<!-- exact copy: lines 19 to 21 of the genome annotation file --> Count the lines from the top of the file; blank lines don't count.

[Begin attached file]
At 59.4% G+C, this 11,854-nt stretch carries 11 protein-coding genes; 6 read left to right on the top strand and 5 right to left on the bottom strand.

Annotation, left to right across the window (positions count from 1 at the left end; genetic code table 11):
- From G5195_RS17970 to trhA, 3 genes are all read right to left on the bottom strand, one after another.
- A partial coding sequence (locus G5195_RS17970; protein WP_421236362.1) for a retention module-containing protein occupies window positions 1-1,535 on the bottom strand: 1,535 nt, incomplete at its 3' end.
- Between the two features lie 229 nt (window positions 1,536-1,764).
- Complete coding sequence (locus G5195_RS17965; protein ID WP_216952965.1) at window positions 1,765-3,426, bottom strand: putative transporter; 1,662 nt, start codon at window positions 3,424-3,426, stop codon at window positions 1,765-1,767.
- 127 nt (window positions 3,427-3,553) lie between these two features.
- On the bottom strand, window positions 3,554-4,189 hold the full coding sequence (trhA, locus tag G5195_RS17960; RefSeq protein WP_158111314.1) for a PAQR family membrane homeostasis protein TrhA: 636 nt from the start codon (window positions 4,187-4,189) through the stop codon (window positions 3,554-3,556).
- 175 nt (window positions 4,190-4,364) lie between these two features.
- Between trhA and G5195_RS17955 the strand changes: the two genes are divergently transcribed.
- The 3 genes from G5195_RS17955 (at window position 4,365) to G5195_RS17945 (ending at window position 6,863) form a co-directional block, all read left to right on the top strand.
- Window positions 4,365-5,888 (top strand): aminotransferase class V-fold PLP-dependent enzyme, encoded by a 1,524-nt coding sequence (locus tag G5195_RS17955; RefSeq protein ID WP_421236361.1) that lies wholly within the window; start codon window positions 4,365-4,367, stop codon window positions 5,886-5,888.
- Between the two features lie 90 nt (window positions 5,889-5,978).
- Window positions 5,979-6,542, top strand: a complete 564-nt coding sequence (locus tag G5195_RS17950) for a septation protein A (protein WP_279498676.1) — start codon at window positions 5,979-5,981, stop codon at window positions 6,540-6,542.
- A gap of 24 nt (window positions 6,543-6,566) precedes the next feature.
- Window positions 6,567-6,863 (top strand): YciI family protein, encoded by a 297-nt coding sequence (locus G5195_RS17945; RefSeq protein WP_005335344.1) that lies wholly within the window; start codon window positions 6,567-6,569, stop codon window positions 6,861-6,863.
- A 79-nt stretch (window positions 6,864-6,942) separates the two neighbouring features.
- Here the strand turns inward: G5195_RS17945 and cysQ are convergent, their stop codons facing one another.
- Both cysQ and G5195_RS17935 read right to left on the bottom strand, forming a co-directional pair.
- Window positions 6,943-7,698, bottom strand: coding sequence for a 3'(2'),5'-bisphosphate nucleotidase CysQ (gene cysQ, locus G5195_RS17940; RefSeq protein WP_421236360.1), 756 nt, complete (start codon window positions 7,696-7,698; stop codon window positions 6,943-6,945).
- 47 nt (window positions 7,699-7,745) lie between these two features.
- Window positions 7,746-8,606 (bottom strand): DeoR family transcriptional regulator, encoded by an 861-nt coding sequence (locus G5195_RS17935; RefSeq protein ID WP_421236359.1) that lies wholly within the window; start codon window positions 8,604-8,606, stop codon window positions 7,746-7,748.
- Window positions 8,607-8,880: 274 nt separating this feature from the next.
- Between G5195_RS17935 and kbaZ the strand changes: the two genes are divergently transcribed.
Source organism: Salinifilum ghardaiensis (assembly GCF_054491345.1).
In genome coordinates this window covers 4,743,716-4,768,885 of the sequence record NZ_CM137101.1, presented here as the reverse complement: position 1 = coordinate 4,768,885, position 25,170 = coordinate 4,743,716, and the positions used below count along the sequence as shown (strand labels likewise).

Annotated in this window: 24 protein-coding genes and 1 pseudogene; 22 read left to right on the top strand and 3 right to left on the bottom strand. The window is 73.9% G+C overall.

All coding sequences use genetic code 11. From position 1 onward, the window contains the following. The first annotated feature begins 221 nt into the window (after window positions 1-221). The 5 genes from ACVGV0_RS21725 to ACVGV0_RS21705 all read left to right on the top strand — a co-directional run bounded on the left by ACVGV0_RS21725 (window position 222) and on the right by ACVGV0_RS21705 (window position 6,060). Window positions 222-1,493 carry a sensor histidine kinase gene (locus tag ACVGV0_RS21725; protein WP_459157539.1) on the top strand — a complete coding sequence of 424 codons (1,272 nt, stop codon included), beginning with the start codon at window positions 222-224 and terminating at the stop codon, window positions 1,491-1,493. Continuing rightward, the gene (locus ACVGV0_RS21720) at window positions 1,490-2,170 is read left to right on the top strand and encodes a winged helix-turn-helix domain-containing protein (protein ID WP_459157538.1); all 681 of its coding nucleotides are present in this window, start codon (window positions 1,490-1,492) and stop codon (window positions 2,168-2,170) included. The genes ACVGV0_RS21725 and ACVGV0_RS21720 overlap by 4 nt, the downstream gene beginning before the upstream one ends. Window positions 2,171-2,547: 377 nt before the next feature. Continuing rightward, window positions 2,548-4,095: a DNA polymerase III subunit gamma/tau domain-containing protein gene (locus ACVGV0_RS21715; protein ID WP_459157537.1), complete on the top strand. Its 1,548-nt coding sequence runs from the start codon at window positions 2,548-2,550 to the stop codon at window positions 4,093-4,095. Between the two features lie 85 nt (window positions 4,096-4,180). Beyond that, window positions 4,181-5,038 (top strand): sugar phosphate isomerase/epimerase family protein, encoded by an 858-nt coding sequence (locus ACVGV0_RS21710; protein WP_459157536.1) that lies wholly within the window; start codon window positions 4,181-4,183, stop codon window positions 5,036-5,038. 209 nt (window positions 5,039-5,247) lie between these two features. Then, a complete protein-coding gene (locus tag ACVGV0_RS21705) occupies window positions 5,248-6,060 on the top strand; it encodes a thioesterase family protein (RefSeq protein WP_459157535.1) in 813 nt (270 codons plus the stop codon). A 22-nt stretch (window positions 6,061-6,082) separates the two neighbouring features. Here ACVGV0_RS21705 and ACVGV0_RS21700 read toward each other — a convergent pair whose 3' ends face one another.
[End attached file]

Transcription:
- Both cysQ and G5195_RS17935 read right to left on the bottom strand, forming a co-directional pair.
- Window positions 6,943-7,698, bottom strand: coding sequence for a 3'(2'),5'-bisphosphate nucleotidase CysQ (gene cysQ, locus G5195_RS17940; RefSeq protein WP_421236360.1), 756 nt, complete (start codon window positions 7,696-7,698; stop codon window positions 6,943-6,945).
- 47 nt (window positions 7,699-7,745) lie between these two features.